IRVINE, Calif. (AP) — Minoo Sharifan came to the United States from Iran in the 1970s for graduate school, and like many others, wound up settling in America, starting a career and raising her family while a revolution upended her homeland and fractured relations with the U.S.
It’s against that tense backdrop that Sharifan and others from her generation seek to build a connection to their Iranian heritage and culture among their American children and grandchildren.
Now 67, Sharifan oversees the Persian collection and programming for a library in Orange County, south of Los Angeles, that hosts a weekly story time for Iranian-American children that she began six years ago.
Many who came to the United States after the revolution thought they would someday return to Iran but decided to stay amid icy relations between the countries.
Many Iranian immigrants recall being taunted as children after Americans at the U.S. Embassy in Tehran were taken hostage and held for 444 days.
Today, many are separated from their relatives overseas by the Trump administration’s travel ban, which has made some Americans of Iranian heritage feel their standing is in question despite their citizenship status and longstanding ties to the U.S. “In economic terms, it has been a pretty successful community, however, we have been dogged by 40 years of bad relations between the United States and Iran,” said Persis Karim, chair of San Francisco State University’s Center for Iranian Diaspora Studies.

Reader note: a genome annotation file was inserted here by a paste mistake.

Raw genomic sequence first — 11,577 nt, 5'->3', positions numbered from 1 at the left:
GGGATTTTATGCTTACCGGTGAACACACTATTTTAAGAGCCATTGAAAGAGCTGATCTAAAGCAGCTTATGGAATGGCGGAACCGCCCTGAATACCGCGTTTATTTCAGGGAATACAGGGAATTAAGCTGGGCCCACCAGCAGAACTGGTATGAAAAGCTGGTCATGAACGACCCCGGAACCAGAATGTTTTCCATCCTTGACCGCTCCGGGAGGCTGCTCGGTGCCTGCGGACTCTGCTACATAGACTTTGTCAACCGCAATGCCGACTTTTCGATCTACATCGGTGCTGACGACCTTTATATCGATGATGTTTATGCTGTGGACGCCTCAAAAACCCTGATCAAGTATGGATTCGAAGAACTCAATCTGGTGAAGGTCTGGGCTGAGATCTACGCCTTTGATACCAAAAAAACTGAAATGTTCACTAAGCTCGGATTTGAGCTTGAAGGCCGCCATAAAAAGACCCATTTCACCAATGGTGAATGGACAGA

After the revolution, many Iranian immigrants sought to distance themselves from the upheaval in their homeland by calling themselves Persian.
The second generation, Karim said, has identified more often as Iranian-American to show pride in their heritage and their U.S. citizenship.
The Iranian-American community is itself diverse and includes Jews, Muslims, Zoroastrians and others with diverse views and a shared tie to Iranian culture.
And many see a common need to expose the new generation to Iranian culture.
Born in the U.S., Najmabadi said her Iranian father came to the country to study in the early 1970s and met her mother, a South Dakotan of Norwegian descent.
While she grew up speaking English, Najmabadi said she was surrounded by the Persian culture and language when her father’s family came over from Iran in the years after the revolution, and she wanted to learn more.
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